Role of the Finance Decision in Corporate Finance

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Corporate finance is the portion of finance and accounting that deals with the tools and data surrounding financial decisions for a company. In particular, there are specific portions of corporate finance that are necessary to determine the best course of action in a given financial decision. These portions are all intertwined in that they are utilized to make a given financial decision and one cannot be considered without the others. Investment by managers in projects seek to maximize the value of the firm, such projects require specific financing that fits the company goals and situation, and lastly the shareholder value must be maximized if no projects require the necessary capital and a dividend is to be paid to shareholders (Damodaran, 2005). Relating to firm value maximization, it is the ultimate goal of corporate finance, which is assumed to be maximizing the value generated by a firm’s investment, financing, and dividend decisions (Damodaran, 2007). This can be seen as the objective drive of corporate finance; however, managers outside of finance would likely agree that their goal is to maximize the value of the organization, as the interests of the organization and those of the manager are likely convergent.

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To make the investment decision, managers need to allocate resources between several projects and/or business units through capital budgeting. The value of a given project must be estimated given its cost, development time, and business impact. This process, also called capital budgeting or investment appraisal, can be complex, given the number of valid methods for determining the value of a firm’s project. For instance, net present value, internal rate of return, and the simplified payback method all attempt to determine the same value of a project; however, they may result in drastically different answers, especially when a single method is taken in the absence of the others (Berman, Knight, Case, 2008). Thus, it may be advisable to utilize the different methods, along with a simple sensitivity analysis, to help determine an investment decision.

The finance decision of corporate finance is important, because this is the decision that controls the type (and amount) of debt the firm acquires. Generally, the more debt a firm has, the more difficulty it will encounter in conducting its operations. This decision, also called capital structure, is important because there are different advantages to the types of capital that are available to a firm. Long-term debt and short-term debt are both types of capital in which a fixed amount is owed to another party with which an interest rate is, usually, attached. However, for equity, capital is obtained through the issuing of additional shares, or other types of ownership, to investors. As mentioned before, the less debt the better a firm is likely to perform; this is certainly the case when considering the debt to equity ratio. Simply put, the more debt (or liabilities) a firm has can result in some negative consequences. For instance, earnings can be impacted due to interest rate adjustments and due to ratio similarities within industries, divergent results could have negative consequences for ratings and/or stock prices ("Debt/equity ratio definition," ).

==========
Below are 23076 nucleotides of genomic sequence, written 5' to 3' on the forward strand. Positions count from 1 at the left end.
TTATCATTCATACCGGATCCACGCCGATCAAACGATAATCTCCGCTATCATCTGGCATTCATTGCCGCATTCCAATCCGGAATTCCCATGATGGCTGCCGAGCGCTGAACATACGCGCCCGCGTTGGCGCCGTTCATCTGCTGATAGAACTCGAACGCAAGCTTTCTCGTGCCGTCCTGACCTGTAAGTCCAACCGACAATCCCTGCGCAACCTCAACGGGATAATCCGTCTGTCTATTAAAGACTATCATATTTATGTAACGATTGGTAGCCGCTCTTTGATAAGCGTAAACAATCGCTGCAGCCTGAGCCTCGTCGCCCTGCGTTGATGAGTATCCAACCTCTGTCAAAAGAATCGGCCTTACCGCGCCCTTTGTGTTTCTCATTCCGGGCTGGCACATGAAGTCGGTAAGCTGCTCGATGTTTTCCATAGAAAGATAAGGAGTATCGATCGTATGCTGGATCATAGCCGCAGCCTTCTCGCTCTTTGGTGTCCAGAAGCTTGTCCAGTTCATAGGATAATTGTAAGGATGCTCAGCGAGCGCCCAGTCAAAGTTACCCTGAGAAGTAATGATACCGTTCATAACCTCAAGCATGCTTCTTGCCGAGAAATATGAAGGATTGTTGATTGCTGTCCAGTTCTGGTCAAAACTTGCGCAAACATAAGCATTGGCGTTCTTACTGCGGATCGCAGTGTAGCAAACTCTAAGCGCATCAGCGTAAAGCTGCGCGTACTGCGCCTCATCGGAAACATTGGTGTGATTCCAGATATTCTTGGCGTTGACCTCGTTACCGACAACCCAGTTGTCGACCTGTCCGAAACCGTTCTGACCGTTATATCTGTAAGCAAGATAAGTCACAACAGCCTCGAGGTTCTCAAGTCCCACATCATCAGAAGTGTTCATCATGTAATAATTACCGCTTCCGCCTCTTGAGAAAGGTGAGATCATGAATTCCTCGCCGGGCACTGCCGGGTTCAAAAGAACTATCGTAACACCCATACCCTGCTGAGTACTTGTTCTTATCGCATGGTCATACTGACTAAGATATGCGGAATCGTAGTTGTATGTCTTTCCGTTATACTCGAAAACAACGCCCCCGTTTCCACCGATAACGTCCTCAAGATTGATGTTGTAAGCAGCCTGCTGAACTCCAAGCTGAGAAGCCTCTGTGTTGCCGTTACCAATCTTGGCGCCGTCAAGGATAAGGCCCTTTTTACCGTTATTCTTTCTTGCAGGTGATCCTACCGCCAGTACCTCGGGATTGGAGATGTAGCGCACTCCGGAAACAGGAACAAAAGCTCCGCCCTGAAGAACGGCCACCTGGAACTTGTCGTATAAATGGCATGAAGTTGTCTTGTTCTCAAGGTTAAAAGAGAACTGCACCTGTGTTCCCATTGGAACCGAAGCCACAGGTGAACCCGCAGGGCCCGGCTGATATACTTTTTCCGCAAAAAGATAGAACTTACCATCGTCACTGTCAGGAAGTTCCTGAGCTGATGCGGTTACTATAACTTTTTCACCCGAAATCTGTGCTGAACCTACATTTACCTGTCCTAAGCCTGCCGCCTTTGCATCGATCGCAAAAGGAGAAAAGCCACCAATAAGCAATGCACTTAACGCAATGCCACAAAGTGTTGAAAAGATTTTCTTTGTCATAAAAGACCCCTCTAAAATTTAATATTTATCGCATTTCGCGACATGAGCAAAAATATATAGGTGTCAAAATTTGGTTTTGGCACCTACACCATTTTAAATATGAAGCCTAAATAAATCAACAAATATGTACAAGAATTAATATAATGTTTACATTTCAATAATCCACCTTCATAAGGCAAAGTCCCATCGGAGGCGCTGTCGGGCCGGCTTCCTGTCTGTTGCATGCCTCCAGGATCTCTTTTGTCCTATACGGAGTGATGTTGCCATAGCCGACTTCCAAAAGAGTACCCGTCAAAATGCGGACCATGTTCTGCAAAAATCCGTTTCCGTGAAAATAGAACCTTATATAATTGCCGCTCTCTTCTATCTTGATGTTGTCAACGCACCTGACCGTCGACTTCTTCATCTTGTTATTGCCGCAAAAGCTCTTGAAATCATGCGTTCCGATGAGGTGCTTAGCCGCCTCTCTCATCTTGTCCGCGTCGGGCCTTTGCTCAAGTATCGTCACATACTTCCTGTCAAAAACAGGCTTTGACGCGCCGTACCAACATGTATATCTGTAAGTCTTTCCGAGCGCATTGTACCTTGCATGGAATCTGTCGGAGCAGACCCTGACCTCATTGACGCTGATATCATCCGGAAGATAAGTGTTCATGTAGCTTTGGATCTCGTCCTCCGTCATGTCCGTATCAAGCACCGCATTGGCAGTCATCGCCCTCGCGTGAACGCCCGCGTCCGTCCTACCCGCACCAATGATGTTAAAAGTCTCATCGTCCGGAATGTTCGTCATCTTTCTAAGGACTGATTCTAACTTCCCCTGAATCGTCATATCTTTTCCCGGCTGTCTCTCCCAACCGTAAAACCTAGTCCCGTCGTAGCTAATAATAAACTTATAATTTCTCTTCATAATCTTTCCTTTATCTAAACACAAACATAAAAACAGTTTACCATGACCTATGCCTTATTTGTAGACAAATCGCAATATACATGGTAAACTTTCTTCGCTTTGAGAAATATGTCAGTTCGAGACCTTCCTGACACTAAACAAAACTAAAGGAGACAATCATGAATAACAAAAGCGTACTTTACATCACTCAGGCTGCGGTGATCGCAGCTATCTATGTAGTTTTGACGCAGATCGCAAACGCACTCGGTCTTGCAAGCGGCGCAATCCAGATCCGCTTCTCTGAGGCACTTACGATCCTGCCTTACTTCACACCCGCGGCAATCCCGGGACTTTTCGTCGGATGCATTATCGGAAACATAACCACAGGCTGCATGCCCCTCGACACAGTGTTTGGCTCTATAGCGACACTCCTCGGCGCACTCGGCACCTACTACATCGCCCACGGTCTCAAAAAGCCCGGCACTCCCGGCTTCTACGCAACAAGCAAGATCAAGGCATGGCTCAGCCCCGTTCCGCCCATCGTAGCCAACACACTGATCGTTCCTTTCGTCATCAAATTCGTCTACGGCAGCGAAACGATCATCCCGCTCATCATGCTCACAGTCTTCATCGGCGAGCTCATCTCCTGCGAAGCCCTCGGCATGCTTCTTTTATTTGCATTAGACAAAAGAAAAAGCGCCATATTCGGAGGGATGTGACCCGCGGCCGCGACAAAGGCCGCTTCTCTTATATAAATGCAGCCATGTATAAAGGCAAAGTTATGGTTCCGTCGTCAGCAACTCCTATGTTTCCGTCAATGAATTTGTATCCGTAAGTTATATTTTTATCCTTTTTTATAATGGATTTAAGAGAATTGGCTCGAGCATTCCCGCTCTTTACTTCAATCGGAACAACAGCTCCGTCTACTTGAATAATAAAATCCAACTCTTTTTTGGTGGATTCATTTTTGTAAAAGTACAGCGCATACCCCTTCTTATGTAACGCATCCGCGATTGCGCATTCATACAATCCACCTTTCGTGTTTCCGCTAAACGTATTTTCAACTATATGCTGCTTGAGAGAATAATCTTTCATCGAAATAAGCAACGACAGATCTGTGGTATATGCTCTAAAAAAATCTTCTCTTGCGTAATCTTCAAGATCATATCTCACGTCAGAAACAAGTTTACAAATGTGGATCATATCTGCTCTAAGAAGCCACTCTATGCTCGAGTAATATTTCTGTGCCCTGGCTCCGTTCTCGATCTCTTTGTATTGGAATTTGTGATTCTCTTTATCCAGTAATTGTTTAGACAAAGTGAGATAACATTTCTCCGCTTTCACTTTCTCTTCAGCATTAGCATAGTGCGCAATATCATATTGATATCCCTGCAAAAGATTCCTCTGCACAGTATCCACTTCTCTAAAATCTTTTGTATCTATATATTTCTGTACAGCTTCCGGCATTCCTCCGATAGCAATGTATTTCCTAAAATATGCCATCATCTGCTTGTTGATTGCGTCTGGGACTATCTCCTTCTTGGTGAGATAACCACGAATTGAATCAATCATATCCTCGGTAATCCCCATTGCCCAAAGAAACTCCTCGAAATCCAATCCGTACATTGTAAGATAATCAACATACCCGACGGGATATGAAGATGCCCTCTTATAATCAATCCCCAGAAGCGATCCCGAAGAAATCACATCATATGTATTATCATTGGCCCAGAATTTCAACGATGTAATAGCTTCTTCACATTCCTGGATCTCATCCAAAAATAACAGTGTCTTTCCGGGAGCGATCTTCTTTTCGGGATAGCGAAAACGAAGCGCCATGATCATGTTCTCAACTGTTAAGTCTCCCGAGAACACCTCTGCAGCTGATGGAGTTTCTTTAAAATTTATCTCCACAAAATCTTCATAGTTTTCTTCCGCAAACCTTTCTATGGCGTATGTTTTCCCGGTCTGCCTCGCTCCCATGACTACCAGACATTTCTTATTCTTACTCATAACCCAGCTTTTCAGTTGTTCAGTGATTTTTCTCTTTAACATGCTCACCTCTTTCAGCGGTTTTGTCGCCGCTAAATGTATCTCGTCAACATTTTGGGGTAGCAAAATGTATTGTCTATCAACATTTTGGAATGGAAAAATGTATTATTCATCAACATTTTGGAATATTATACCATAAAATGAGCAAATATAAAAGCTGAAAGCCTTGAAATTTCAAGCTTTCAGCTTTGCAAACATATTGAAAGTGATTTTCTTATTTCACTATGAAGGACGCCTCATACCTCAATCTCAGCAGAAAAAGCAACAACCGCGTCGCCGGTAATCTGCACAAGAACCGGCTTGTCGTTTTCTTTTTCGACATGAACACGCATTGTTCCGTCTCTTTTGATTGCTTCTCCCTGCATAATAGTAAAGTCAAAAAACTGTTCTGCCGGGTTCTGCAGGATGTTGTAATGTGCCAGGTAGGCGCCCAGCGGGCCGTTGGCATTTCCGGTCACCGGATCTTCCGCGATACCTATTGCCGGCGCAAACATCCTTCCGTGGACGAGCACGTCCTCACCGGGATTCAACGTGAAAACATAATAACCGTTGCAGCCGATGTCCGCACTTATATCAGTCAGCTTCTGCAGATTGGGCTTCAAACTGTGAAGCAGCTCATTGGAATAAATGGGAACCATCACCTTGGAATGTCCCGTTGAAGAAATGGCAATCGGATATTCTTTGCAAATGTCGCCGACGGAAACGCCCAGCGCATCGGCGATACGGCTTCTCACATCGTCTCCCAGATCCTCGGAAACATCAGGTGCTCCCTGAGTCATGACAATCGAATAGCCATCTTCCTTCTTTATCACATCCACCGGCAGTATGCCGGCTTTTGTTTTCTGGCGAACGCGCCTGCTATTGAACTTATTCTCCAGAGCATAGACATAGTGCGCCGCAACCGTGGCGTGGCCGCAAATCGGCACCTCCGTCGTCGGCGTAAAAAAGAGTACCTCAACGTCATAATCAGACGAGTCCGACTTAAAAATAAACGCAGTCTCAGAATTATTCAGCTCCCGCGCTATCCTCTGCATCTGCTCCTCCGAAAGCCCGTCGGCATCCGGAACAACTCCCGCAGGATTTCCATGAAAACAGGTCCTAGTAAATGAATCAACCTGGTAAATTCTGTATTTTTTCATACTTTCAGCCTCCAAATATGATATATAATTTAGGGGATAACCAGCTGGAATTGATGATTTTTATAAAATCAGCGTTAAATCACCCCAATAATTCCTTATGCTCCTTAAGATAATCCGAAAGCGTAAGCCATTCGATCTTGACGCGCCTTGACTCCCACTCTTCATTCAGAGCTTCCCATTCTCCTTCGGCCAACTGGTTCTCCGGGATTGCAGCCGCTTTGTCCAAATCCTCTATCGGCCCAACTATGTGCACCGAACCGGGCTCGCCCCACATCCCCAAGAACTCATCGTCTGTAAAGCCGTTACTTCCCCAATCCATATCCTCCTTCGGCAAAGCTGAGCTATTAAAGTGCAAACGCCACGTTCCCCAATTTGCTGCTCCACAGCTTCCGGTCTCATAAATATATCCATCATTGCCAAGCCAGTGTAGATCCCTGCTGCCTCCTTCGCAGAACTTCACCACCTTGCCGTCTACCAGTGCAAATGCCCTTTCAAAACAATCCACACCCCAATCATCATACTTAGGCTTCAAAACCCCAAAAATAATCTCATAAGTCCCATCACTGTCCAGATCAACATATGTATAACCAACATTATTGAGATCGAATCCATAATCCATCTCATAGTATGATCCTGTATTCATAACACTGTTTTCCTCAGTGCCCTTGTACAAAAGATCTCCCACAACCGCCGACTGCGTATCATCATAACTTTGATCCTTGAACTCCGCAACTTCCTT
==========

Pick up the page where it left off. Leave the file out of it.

The remaining portion of capital finance is the dividend decision. It is important to remember that the owners/shareholders of a firm are entitled to the remaining cash a company generates for a given period after investment projects and financing decisions have been resolved. Because this is due to a requirement to increase the value of shares held by investors, two forms of dividends can be issues: cash dividends or a stock buyback. The cash dividend is simply a portion of earnings given to the owner of each outstanding share. Conversely, the stock buyback involves the company purchasing shares on the common market to increase the value of the remaining shares. Both methods increase value for shareholders; however, they can have significant impact on different metrics (such as the debt to equity ratio) and must be considered carefully by managers.

Pursuing a low cost strategy can impart a number of benefits to an organization; however, relating to corporate finance, the most visible impact is within financing decisions. The ability to utilize internally available cash to avoid issuing new equity or acquiring new debt is very useful. This is particularly the case in economic environments, similar to those currently being experienced, in which debt and corporate lending has considerably slowed.

Given that corporate finance is chiefly concerned with investment, finance, and dividend decisions, the precepts of firm value maximization and a low-cost strategy both impart a lasting influence on effective finance managers. Given the current economic climate, it would be prudent to pursue a policy of reducing costs in a reasonable manner that does not impact sales and/or customer satisfaction. Furthermore, this would help maximize the firm’s value in that it would reduce the costs and liabilities associated with ongoing operation.

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